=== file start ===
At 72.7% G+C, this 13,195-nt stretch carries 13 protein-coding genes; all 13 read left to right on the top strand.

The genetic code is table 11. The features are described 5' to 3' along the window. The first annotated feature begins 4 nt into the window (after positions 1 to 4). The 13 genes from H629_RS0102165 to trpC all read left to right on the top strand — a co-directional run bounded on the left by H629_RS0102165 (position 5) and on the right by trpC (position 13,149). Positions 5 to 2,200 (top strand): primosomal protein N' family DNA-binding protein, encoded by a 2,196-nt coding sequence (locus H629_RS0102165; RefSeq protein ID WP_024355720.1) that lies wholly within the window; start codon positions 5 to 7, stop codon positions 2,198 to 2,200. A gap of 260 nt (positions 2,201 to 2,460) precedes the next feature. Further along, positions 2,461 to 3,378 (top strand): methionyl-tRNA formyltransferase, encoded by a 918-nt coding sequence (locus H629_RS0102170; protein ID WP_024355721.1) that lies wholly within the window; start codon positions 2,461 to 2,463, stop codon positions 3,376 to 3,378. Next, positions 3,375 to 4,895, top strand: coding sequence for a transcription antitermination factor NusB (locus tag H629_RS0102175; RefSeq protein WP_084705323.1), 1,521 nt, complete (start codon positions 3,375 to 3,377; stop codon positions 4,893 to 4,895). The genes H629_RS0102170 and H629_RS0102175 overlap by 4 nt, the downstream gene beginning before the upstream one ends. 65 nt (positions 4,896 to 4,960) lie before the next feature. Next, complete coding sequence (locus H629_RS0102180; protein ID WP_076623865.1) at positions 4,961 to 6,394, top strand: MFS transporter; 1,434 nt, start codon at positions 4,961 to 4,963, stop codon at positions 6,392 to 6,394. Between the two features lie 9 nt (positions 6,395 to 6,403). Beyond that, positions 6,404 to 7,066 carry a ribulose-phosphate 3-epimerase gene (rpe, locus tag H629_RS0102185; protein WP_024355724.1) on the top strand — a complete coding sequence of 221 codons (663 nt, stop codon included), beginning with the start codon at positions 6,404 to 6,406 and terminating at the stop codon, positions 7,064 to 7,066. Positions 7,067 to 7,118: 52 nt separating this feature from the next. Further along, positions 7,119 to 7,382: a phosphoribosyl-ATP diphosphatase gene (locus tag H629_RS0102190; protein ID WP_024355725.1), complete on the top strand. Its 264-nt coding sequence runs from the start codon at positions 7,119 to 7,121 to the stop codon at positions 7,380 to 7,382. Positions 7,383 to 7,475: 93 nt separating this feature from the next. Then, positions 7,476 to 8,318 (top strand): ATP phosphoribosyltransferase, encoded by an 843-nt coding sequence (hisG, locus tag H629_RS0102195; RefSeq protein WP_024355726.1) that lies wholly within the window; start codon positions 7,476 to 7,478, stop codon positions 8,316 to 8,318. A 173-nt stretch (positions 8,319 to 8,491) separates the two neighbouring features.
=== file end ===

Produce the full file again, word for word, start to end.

At 72.7% G+C, this 13,195-nt stretch carries 13 protein-coding genes; all 13 read left to right on the top strand.

The genetic code is table 11. The features are described 5' to 3' along the window. The first annotated feature begins 4 nt into the window (after positions 1 to 4). The 13 genes from H629_RS0102165 to trpC all read left to right on the top strand — a co-directional run bounded on the left by H629_RS0102165 (position 5) and on the right by trpC (position 13,149). Positions 5 to 2,200 (top strand): primosomal protein N' family DNA-binding protein, encoded by a 2,196-nt coding sequence (locus H629_RS0102165; RefSeq protein ID WP_024355720.1) that lies wholly within the window; start codon positions 5 to 7, stop codon positions 2,198 to 2,200. A gap of 260 nt (positions 2,201 to 2,460) precedes the next feature. Further along, positions 2,461 to 3,378 (top strand): methionyl-tRNA formyltransferase, encoded by a 918-nt coding sequence (locus H629_RS0102170; protein ID WP_024355721.1) that lies wholly within the window; start codon positions 2,461 to 2,463, stop codon positions 3,376 to 3,378. Next, positions 3,375 to 4,895, top strand: coding sequence for a transcription antitermination factor NusB (locus tag H629_RS0102175; RefSeq protein WP_084705323.1), 1,521 nt, complete (start codon positions 3,375 to 3,377; stop codon positions 4,893 to 4,895). The genes H629_RS0102170 and H629_RS0102175 overlap by 4 nt, the downstream gene beginning before the upstream one ends. 65 nt (positions 4,896 to 4,960) lie before the next feature. Next, complete coding sequence (locus H629_RS0102180; protein ID WP_076623865.1) at positions 4,961 to 6,394, top strand: MFS transporter; 1,434 nt, start codon at positions 4,961 to 4,963, stop codon at positions 6,392 to 6,394. Between the two features lie 9 nt (positions 6,395 to 6,403). Beyond that, positions 6,404 to 7,066 carry a ribulose-phosphate 3-epimerase gene (rpe, locus tag H629_RS0102185; protein WP_024355724.1) on the top strand — a complete coding sequence of 221 codons (663 nt, stop codon included), beginning with the start codon at positions 6,404 to 6,406 and terminating at the stop codon, positions 7,064 to 7,066. Positions 7,067 to 7,118: 52 nt separating this feature from the next. Further along, positions 7,119 to 7,382: a phosphoribosyl-ATP diphosphatase gene (locus tag H629_RS0102190; protein ID WP_024355725.1), complete on the top strand. Its 264-nt coding sequence runs from the start codon at positions 7,119 to 7,121 to the stop codon at positions 7,380 to 7,382. Positions 7,383 to 7,475: 93 nt separating this feature from the next. Then, positions 7,476 to 8,318 (top strand): ATP phosphoribosyltransferase, encoded by an 843-nt coding sequence (hisG, locus tag H629_RS0102195; RefSeq protein WP_024355726.1) that lies wholly within the window; start codon positions 7,476 to 7,478, stop codon positions 8,316 to 8,318. A 173-nt stretch (positions 8,319 to 8,491) separates the two neighbouring features.